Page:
Buntion stood and locked eyes with jurors as the judge read their verdict. They voted unanimously for him to be put to death, finding nothing that warranted him to be sentenced to life in prison instead.
Buntion was convicted previously of the execution-style murder of HPD Officer James Irby which took place during a traffic stop in 1990. He was already sentenced to death for that murder.
But a Texas appeals court overturned that verdict, saying the original jury did not hear evidence of Buntion's abusive childhood, evidence that the jury should have heard. The punishment phase of the trial was re-tried over the last few weeks and the jury this time heard that evidence.
As the verdict was read Tuesday afternoon, Irby's former partner stared at Buntion's face.
"He was smirking and trying to stare the jury down and it just confirmed my belief that the guy is an animal and he's never gonna be reformed," said Gary Blankinship, Irby's HPD partner at the time of the shooting.
Had the jury not selected death, the other option was life in prison. Based on the laws in place at the time of the murder that would have meant he would immediately become eligible for parole -- a frightening prospect Irby's family says because Buntion has repeatedly said from jail that he wouldn't think twice about killing again.
This is the moment the Irby family was hoping for, praying for. Irby's widow talked about what a relief this verdict is. His two children are now adults; they were toddlers when Irby was murdered. This trial was the first time they heard brutal detail of their father's murder.
"That would have been a pretty heavy sentence for my family and I to have to go to the parole board every two years and try to keep him there. And it's been a painful enough process over the last 22 years," said widow Maura Irby.
"It was a sad day, that day; It's a sad day this day. I don't think justice was done, I really don't. But I will say this, I'll be there at Carl's execution if that happens. I don't think it will; I think I'll be close to 70 when I try Carl the third time," said Casey Keirnan, Buntion's attorney who represented him at this trial and the last.
Buntion's attorney's say he told them he quote "forgives" the jury for coming to this verdict. Attorney Philip Scardino says Buntion told him that is the right, "Christian" thing to do.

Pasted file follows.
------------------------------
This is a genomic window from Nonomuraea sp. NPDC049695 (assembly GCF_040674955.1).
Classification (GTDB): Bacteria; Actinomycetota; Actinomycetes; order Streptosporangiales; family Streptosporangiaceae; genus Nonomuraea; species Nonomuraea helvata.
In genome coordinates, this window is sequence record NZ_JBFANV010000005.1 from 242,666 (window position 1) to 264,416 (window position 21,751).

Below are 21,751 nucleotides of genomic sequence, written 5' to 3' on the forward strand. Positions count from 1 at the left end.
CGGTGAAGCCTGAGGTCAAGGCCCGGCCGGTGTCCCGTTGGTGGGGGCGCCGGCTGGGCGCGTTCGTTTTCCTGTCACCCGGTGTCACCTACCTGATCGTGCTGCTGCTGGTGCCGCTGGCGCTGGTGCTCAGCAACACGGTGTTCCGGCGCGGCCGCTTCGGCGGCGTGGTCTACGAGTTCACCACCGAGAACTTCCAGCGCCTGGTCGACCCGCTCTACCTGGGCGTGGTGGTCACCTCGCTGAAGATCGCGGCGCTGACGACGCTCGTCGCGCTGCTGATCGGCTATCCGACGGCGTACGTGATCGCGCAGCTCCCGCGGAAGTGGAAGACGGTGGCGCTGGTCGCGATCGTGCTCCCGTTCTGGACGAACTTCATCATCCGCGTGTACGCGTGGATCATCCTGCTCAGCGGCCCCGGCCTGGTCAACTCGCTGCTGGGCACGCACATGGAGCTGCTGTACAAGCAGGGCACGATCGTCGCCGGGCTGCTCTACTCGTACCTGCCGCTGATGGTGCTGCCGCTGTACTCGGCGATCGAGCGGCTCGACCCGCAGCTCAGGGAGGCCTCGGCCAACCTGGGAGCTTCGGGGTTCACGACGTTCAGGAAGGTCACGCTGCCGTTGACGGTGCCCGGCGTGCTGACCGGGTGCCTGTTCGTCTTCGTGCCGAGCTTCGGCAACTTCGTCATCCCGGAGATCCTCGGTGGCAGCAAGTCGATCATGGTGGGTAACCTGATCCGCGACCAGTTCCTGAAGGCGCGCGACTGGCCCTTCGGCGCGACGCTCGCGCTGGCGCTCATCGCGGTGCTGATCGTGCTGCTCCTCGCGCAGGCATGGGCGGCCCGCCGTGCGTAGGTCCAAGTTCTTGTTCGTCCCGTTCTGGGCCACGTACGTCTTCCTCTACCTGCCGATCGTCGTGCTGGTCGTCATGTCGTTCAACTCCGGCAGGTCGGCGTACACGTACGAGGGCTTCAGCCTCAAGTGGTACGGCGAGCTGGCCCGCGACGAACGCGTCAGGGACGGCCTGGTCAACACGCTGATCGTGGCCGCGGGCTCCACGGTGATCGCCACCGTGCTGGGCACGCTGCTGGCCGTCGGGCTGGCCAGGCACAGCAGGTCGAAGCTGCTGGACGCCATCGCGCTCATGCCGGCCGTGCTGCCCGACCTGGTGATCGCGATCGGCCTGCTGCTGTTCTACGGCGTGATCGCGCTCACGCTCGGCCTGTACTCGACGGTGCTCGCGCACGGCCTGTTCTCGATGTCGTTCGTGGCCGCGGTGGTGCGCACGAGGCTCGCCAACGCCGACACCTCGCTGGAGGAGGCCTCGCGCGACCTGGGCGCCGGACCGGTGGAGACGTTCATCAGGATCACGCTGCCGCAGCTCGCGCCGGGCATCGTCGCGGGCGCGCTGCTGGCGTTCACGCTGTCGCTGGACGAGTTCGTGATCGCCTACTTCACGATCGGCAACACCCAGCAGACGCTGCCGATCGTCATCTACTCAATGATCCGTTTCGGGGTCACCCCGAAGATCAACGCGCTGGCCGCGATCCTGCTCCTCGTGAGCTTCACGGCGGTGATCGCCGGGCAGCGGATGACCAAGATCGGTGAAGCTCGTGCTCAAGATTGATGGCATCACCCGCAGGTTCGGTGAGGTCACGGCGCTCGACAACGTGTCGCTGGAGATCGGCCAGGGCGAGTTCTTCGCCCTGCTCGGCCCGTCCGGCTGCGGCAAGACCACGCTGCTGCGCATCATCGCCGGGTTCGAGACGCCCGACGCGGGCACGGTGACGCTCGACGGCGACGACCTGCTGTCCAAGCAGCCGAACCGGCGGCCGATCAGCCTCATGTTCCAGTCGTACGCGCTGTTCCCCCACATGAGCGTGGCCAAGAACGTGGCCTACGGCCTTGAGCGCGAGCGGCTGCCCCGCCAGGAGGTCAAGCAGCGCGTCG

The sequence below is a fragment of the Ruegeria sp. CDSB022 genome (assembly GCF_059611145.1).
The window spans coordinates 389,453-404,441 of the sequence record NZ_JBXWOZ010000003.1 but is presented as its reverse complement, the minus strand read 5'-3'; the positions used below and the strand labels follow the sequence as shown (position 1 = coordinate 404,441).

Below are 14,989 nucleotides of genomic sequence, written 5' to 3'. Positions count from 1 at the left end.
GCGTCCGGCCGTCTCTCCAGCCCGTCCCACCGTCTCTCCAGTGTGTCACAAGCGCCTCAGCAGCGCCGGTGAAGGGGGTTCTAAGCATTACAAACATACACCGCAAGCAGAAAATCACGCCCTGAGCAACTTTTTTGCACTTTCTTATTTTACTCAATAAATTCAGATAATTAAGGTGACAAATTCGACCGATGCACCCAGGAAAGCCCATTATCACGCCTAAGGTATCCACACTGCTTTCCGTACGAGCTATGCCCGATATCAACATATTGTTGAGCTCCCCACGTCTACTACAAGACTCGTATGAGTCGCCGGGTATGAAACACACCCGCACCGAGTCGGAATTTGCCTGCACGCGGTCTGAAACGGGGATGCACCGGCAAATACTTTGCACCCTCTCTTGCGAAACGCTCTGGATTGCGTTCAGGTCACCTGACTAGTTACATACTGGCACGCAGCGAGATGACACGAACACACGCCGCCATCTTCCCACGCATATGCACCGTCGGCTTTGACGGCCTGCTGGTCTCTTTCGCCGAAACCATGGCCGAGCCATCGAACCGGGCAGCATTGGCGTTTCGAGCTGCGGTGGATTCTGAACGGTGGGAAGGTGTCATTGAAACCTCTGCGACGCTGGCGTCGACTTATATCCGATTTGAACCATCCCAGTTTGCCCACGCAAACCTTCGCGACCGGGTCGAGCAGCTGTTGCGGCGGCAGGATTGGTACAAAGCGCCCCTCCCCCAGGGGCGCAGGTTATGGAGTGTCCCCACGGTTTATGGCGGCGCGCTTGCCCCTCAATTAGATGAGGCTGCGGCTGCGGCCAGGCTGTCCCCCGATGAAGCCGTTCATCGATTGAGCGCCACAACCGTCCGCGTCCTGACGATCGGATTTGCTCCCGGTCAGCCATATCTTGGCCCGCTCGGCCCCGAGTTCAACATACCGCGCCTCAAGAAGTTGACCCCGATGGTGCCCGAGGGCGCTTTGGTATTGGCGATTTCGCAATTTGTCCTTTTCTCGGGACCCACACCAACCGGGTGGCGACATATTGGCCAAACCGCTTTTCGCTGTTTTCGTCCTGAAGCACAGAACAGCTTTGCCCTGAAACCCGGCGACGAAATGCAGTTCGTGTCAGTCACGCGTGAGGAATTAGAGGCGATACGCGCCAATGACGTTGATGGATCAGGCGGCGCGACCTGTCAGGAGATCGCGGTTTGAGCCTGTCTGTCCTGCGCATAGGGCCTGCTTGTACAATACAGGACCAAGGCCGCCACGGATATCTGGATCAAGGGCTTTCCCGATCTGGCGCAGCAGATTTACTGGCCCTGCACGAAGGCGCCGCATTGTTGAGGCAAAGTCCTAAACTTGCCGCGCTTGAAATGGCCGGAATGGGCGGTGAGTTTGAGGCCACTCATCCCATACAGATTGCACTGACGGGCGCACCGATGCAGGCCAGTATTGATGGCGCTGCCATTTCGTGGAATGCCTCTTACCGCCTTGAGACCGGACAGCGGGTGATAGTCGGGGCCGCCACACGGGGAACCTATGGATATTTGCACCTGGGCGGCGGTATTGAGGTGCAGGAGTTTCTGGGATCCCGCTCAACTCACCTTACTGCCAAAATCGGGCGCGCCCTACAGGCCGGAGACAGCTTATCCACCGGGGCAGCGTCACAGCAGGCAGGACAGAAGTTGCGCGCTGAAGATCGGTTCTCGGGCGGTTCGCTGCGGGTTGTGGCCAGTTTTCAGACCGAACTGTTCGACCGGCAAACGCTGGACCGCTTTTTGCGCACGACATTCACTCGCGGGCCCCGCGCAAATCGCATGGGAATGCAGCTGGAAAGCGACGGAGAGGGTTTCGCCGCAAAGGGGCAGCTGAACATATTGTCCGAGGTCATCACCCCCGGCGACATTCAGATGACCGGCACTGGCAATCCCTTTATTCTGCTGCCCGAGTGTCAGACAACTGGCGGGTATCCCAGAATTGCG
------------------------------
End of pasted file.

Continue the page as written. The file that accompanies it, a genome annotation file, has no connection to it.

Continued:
So the appeals process begins again. Irby's friends and family say they will be here every step of the way they say, especially if and when Buntion is put to death.
We're expected to hear more from the Irby family Tuesday evening, so stay with Eyewitness News and abc13.com for the latest on this story.
It was a lot of watch and wait for the families involved earlier Tuesday. The jury got this case on Monday and it was tasked with deciding whether Buntion will get the death penalty or a life sentence.
"Honestly I about passed out. I was trying to sit there and be calm and keep hope the jury would make the right decision and they did," said Irby's daughter, Cally Irby.
Buntion is a death row inmate. He was convicted in 1991 of capital murder for the death of HPD Officer James Irby during a routine traffic stop. Buntion shot police Officer Irby three times, once in the forehead and twice in the back.
He got a new sentencing because the Supreme Court ruled his first jury didn't hear all the details of his mental health issues and troubled childhood. And this jury certainly heard very specific, horrific details of abuse, torture, murder and animalistic behavior, from Buntion's brother who took the stand.
But jurors also heard from the late officer's adult children, one of whom is a police officer. They gave very emotionally charged testimony in this re-sentencing about growing up without a father.
We spoke one-on-one with the officer's widow, Maura Irby, about going through this entire process again in court and the possibility of life with parole for Buntion.
"Anxious, impatient, worried. If they don't come back with the death penalty, it's going to leave this hanging over our heads still for quite some time to come, especially my kids," said widow Maura Irby. "I hate the idea that we'll then have to go the parole board every couple of years and try to keep him in jail, especially since my son is out on the streets doing exactly what his father did."
In their deliberations, jurors passed two notes to the judge. In the latest, they asked if they could see a list of Buntion's arrest history. The judge said OK and sent that back to them.